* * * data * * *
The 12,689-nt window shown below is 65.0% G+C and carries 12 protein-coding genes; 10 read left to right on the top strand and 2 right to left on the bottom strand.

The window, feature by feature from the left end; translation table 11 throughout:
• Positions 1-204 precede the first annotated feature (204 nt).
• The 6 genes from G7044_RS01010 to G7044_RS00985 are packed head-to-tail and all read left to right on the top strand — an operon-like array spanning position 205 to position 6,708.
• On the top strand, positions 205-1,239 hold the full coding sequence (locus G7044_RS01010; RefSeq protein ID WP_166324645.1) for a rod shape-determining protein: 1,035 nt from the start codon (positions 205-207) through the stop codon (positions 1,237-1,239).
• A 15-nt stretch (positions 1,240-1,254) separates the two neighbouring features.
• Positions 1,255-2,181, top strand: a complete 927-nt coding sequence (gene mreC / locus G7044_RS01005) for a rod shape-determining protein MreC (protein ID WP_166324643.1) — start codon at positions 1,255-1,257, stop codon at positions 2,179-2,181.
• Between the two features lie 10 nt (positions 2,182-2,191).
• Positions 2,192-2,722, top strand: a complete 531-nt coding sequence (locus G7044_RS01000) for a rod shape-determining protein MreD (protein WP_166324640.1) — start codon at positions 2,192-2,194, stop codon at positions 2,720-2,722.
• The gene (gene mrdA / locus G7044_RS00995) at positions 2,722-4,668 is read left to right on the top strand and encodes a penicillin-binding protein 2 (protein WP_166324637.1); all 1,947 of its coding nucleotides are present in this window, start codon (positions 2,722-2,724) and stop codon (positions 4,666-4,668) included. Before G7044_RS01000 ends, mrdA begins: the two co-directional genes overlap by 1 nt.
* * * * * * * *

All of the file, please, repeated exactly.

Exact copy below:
The 12,689-nt window shown below is 65.0% G+C and carries 12 protein-coding genes; 10 read left to right on the top strand and 2 right to left on the bottom strand.

The window, feature by feature from the left end; translation table 11 throughout:
• Positions 1-204 precede the first annotated feature (204 nt).
• The 6 genes from G7044_RS01010 to G7044_RS00985 are packed head-to-tail and all read left to right on the top strand — an operon-like array spanning position 205 to position 6,708.
• On the top strand, positions 205-1,239 hold the full coding sequence (locus G7044_RS01010; RefSeq protein ID WP_166324645.1) for a rod shape-determining protein: 1,035 nt from the start codon (positions 205-207) through the stop codon (positions 1,237-1,239).
• A 15-nt stretch (positions 1,240-1,254) separates the two neighbouring features.
• Positions 1,255-2,181, top strand: a complete 927-nt coding sequence (gene mreC / locus G7044_RS01005) for a rod shape-determining protein MreC (protein ID WP_166324643.1) — start codon at positions 1,255-1,257, stop codon at positions 2,179-2,181.
• Between the two features lie 10 nt (positions 2,182-2,191).
• Positions 2,192-2,722, top strand: a complete 531-nt coding sequence (locus G7044_RS01000) for a rod shape-determining protein MreD (protein WP_166324640.1) — start codon at positions 2,192-2,194, stop codon at positions 2,720-2,722.
• The gene (gene mrdA / locus G7044_RS00995) at positions 2,722-4,668 is read left to right on the top strand and encodes a penicillin-binding protein 2 (protein WP_166324637.1); all 1,947 of its coding nucleotides are present in this window, start codon (positions 2,722-2,724) and stop codon (positions 4,666-4,668) included. Before G7044_RS01000 ends, mrdA begins: the two co-directional genes overlap by 1 nt.